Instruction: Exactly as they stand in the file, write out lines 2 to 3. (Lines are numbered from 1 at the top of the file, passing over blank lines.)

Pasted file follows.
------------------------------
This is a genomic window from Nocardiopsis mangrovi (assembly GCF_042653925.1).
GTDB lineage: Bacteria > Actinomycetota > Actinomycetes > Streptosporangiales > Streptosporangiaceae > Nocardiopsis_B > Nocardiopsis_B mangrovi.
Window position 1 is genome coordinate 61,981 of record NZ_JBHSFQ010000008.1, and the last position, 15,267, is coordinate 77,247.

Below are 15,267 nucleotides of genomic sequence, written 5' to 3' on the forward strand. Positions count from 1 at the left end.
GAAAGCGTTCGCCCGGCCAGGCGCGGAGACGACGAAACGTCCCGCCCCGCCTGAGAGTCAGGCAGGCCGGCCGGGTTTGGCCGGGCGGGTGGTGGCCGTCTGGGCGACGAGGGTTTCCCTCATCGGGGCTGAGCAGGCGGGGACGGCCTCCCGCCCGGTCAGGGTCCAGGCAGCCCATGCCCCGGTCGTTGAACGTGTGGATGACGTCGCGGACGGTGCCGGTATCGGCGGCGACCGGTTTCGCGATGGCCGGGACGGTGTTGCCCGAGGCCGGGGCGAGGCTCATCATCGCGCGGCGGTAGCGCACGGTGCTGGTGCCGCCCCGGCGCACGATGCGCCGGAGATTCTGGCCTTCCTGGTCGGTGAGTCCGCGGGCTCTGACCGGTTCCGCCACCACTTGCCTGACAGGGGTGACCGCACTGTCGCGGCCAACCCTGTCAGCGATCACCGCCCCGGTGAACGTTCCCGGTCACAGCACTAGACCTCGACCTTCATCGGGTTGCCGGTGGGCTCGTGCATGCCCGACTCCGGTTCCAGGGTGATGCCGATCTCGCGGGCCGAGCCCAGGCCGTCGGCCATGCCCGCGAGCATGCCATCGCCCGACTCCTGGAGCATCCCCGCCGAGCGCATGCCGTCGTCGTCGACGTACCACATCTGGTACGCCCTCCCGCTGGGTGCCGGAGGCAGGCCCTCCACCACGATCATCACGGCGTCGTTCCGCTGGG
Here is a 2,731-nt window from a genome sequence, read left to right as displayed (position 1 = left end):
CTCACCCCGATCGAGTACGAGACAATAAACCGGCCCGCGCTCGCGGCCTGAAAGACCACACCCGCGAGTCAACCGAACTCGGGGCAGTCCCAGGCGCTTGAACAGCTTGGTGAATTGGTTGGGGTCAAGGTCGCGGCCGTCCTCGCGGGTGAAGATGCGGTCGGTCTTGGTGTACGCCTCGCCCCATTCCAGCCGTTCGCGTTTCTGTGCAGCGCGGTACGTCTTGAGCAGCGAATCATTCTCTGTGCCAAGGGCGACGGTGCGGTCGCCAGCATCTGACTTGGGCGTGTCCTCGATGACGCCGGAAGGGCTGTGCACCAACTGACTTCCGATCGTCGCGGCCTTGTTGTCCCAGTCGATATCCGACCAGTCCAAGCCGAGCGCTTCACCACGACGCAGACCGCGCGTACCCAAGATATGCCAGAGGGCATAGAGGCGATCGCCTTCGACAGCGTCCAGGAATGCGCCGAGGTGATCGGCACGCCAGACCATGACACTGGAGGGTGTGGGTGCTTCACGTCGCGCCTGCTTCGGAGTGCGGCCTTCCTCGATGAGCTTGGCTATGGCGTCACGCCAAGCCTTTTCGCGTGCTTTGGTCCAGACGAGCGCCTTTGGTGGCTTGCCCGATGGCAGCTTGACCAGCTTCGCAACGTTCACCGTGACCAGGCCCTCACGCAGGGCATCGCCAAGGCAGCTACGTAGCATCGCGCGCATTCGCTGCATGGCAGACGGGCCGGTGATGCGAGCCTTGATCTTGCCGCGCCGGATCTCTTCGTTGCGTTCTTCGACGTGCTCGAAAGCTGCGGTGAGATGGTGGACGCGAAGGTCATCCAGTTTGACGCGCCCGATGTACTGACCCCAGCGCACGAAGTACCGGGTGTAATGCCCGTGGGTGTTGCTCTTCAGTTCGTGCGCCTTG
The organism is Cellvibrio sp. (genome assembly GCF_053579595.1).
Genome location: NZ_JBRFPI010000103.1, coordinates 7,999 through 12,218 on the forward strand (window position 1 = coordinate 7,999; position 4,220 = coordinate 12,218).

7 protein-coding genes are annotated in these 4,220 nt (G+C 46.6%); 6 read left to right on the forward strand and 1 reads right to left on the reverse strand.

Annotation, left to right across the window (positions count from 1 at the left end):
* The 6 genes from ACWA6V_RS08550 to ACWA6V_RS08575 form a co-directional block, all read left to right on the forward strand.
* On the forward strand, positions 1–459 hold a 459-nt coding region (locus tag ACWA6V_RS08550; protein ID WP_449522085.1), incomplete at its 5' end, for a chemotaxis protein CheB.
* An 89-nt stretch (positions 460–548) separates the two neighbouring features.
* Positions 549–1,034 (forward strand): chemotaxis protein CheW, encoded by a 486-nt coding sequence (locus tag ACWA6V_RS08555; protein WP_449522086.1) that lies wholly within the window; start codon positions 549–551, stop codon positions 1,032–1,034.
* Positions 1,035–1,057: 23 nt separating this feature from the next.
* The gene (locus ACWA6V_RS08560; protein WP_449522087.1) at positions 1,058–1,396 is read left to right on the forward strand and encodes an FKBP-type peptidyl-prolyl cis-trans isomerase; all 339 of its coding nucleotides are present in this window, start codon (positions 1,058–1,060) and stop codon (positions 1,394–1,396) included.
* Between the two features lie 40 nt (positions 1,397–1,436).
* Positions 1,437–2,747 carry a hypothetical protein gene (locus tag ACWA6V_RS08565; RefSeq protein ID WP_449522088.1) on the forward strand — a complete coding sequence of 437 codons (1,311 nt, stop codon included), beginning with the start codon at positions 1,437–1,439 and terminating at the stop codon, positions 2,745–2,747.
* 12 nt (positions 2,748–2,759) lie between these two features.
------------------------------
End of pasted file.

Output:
GTDB lineage: Bacteria > Actinomycetota > Actinomycetes > Streptosporangiales > Streptosporangiaceae > Nocardiopsis_B > Nocardiopsis_B mangrovi.
Window position 1 is genome coordinate 61,981 of record NZ_JBHSFQ010000008.1, and the last position, 15,267, is coordinate 77,247.